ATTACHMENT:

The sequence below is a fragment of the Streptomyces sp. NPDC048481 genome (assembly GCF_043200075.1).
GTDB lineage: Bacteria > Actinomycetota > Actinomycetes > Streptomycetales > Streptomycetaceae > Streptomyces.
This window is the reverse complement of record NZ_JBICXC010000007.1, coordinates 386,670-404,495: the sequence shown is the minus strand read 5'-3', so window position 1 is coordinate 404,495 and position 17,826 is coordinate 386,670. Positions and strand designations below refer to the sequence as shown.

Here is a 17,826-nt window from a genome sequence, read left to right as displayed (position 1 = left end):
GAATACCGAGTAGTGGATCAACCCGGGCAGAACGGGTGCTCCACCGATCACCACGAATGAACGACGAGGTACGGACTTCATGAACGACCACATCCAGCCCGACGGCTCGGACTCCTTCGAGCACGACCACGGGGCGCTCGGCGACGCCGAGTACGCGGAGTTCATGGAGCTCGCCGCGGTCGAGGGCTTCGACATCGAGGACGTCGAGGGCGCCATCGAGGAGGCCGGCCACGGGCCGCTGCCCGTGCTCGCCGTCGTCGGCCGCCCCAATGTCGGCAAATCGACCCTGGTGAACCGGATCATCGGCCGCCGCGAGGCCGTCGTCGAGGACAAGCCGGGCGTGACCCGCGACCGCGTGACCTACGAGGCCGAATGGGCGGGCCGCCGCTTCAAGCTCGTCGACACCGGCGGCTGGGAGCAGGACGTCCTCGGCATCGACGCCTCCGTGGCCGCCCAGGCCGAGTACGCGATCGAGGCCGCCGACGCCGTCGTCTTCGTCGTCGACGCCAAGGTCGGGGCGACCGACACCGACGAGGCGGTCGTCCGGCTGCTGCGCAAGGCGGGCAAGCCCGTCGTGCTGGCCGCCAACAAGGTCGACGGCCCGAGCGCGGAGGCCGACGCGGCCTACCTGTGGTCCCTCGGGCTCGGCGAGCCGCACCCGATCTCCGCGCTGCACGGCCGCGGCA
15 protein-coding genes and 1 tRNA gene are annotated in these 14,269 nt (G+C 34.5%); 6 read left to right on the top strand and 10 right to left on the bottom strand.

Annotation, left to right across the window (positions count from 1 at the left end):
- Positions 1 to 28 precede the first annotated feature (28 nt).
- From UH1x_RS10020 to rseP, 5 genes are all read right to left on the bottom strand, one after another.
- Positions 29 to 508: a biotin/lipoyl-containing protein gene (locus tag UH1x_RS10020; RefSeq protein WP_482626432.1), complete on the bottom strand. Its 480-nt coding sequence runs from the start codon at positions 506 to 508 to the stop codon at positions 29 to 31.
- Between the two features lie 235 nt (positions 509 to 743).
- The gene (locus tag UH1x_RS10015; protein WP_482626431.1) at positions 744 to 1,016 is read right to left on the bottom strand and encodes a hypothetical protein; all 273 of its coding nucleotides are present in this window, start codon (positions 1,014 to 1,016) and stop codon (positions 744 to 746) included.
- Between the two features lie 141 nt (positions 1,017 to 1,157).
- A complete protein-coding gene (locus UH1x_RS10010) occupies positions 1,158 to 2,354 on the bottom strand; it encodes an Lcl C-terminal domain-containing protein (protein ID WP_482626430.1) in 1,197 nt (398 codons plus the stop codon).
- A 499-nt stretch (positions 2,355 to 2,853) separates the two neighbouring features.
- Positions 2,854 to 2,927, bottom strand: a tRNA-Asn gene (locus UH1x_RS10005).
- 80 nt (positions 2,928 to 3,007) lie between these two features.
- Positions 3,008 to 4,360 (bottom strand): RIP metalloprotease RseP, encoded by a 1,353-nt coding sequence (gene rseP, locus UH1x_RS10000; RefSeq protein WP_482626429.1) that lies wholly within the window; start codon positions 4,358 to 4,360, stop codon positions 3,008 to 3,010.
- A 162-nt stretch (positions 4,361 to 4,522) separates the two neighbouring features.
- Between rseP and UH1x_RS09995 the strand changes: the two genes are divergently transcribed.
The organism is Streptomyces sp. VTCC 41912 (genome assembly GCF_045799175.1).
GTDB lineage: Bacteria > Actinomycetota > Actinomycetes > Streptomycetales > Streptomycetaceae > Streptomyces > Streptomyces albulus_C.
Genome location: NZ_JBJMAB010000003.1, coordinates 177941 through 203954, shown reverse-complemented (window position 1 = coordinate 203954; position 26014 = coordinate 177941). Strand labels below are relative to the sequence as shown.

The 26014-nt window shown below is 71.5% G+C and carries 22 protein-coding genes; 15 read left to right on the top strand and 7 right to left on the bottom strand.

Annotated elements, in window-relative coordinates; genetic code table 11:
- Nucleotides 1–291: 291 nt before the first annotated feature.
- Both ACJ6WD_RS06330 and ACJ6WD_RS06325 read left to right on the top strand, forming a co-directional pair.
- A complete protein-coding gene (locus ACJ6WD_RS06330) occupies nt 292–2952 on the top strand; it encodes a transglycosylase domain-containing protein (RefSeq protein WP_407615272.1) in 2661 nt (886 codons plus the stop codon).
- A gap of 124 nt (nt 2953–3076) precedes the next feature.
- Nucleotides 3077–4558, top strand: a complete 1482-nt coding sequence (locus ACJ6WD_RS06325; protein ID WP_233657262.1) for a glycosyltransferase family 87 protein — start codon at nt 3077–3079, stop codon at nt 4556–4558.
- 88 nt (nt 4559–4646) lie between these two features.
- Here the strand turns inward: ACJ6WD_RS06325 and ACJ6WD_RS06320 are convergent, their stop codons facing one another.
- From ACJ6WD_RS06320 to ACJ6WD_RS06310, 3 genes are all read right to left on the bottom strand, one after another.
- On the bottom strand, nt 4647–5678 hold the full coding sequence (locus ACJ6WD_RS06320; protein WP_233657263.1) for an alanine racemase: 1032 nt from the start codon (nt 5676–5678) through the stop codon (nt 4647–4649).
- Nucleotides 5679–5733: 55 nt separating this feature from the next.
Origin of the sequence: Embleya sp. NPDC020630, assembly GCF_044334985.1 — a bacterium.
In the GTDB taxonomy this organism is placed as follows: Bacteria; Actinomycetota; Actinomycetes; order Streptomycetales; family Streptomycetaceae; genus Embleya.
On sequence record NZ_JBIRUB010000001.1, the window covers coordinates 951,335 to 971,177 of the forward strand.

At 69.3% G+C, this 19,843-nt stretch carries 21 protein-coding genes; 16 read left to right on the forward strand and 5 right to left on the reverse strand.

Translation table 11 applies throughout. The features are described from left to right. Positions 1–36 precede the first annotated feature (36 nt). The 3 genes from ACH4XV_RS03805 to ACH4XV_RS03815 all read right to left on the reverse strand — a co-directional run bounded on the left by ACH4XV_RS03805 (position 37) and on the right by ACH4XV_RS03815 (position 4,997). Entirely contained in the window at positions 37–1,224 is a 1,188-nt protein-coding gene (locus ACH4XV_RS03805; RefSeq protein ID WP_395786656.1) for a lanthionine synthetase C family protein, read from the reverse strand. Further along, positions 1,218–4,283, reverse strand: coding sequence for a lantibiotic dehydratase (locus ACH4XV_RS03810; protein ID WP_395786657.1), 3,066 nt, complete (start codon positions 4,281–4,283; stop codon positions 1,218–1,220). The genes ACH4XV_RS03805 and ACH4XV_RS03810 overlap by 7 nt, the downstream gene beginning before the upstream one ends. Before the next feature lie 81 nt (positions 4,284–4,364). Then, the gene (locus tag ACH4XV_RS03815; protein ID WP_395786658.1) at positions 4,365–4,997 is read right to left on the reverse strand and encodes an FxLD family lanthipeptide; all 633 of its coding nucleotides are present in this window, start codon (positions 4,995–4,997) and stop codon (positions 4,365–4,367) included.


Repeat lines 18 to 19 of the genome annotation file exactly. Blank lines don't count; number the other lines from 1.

- Positions 3,008 to 4,360 (bottom strand): RIP metalloprotease RseP, encoded by a 1,353-nt coding sequence (gene rseP, locus UH1x_RS10000; RefSeq protein WP_482626429.1) that lies wholly within the window; start codon positions 4,358 to 4,360, stop codon positions 3,008 to 3,010.
- A 162-nt stretch (positions 4,361 to 4,522) separates the two neighbouring features.